I will start a conversation about open standardisation.
ISO and others are looking into open-source as a model but they are not positioned to deliver this change. I want to move the conversation beyond open standards for software and data. It needs an outside facilitator/antagonist to catalyse, find a ground-swell of professionals and stakeholders who want to be part of a new way of working and guide the incumbents to a new world.
We have already built StandardsRepo, a platform for more efficient standards development that supports open working. Now we need to get people using it. We need to prototype new processes, organisational and governance models for delivering standards projects in the open. We need to face the IPR/commercial model conundrum head-on.
In practical terms, the first stage will be establishing a community of open source standardisation professionals, creating connections between digital sectors and digital industries and looking for opportunities to pilot standardisation in the open.
This is as much a stakeholder engagement campaign as it is about undertaking practical action. This will fail if we don’t bring existing standards bodies and key stakeholders along with us. Whilst recognising that open models do bring their own challenges we need to demonstrate that open does not equate to chaos or losing control.
In providing the mechanisms, case studies and space for a professional community to develop, a bow wave of momentum will develop.
5) What challenges or uncertainties do you expect to face?*
The biggest challenge will be inertia. Few things are harder to move than the processes that underpin the governance of global trade and technical regulation. In running pilots, we will only make baby steps compared to the global standards catalogue and so resilience is essential.
Alongside the organisations are the volunteers who sit on technical committees and working groups and have developed reputations based on their association with standards. There will be a fear that this will undermine their status and authority within their profession. They can have a loud voice within standardisation bodies and industry alike.
Key to this will be identifying people outside the open software standards/data communities who are willing to give this a try whilst keeping standards bodies sufficiently engaged without decelerating progress to a standstill. Expectation management, clear communication and openness in our own approach will help manage some of the fears of stakeholders.
Uncertainty and standardisation are often seen as incompatible, but that is what we will need to deal with as we progress.
I have been conditioned to behave as a consultant, but now I want to mobilise a movement. I am a strong influencer at an individual level, but I need to develop a new skillset to make change at scale.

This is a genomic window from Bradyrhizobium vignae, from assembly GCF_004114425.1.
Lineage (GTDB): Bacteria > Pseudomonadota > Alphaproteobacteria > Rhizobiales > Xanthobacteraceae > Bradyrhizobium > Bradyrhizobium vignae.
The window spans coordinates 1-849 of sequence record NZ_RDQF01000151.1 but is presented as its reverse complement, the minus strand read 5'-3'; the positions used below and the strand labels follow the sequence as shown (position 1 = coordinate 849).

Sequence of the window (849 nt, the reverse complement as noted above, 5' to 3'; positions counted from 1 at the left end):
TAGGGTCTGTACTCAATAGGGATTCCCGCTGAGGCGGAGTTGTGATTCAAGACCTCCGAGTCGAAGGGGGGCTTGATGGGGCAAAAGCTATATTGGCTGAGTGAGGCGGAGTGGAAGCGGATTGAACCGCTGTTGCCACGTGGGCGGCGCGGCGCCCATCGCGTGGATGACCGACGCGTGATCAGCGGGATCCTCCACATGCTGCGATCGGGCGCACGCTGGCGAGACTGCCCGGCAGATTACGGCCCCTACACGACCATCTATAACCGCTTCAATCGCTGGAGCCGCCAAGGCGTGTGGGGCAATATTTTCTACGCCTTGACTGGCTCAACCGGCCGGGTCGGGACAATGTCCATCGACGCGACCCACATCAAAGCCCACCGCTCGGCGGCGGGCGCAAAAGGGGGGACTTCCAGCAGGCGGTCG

I’m going to learn as I go. My vision is clear, but I don’t know how this actually gets implemented and there are many details that will need to be discovered and resolved as we progress.
6) What part does openness play in your idea?*
I’m a believer in standardisation, I’m not a believer in how it’s done today.
Standardisation is essentially just agreeing how something should be done. If it is open, standardisation has the opportunity to be a key enabler in a world with accelerating rates of change. If it is closed, it will only serve to perpetuate inequality.
We are approaching increasingly uncertain times, therefore enabling collaboration and innovation will be essential to deal with huge global challenges, from population increase, climate change and artificial intelligence.
My idea is all about exploring how anyone can inspect and enhance standards to improve the impact of their own work and of standards as knowledge artefacts on the world. The infrastructure of knowledge should be open.
Standardisation is already auditable (anyone can question a standards body and ask how stakeholder comments were addressed or who was involved), but it needs to be open.
To do this, I will need to be open myself. Success hinges on this being owned by the movement. The definition of “open standardisation” will develop and my role in its implementation will change with time too. I will need to challenge myself and continuously learn from the foundation, other fellows and the community.
This is all about consensus and there will be people who disagree with me, both fundamentally and subtly, and being open to them all is part of the journey.
10) Who are your current or potential key partners?*
Standards bodies who are already embracing openness such as OASIS and W3C will be essential partners in providing case studies to others that this approach is viable. We already have good links into these organisations which will be a strong baseline against which to bring national and international standards bodies on a journey.
We are organising a conference in the UK in October to bring standardisation professionals together to explore better engagement with stakeholders. We are targeting this event at professionals who do not work for formal standard organisations, but instead represent sector, professional or corporate standards. From this, I hope to identify organisations who are ready to explore more openness in standardisation and provide case studies and lessons for progressing our understanding of the value and challenges.
I believe there are independent individuals and organisations across the world who will form the basis for an open standardisation community, I will find them and mobilise a movement. Together we will define what open standardisation means and how it will be implemented.
P.S. Personal reflections
With StandardsRepo we are at a stage where we have a working version 1.0. We are actively selling it to anyone who has efficiency or engagement problems in their standardisation processes. The challenging thing for me, who usually lives in the world of consultancy or, latterly, sales, is that this application was neither of those things. It’s a call to arms for those who think the world could and should be different.
How utterly liberating to talk about vision in a completely unrestrained way.
What we are doing might scare some people (though I don’t think it should) and we will definitely encounter nay-sayers. But that’s the point.
We are going to take on the way standardisation works. We are going to help communities feel more empowered, more knowledgeable and more engaged. We are going to make standards work for everyone, not just those who can afford them.
Future posts are likely to return to a more balanced tone, but if you share my vision, let’s talk.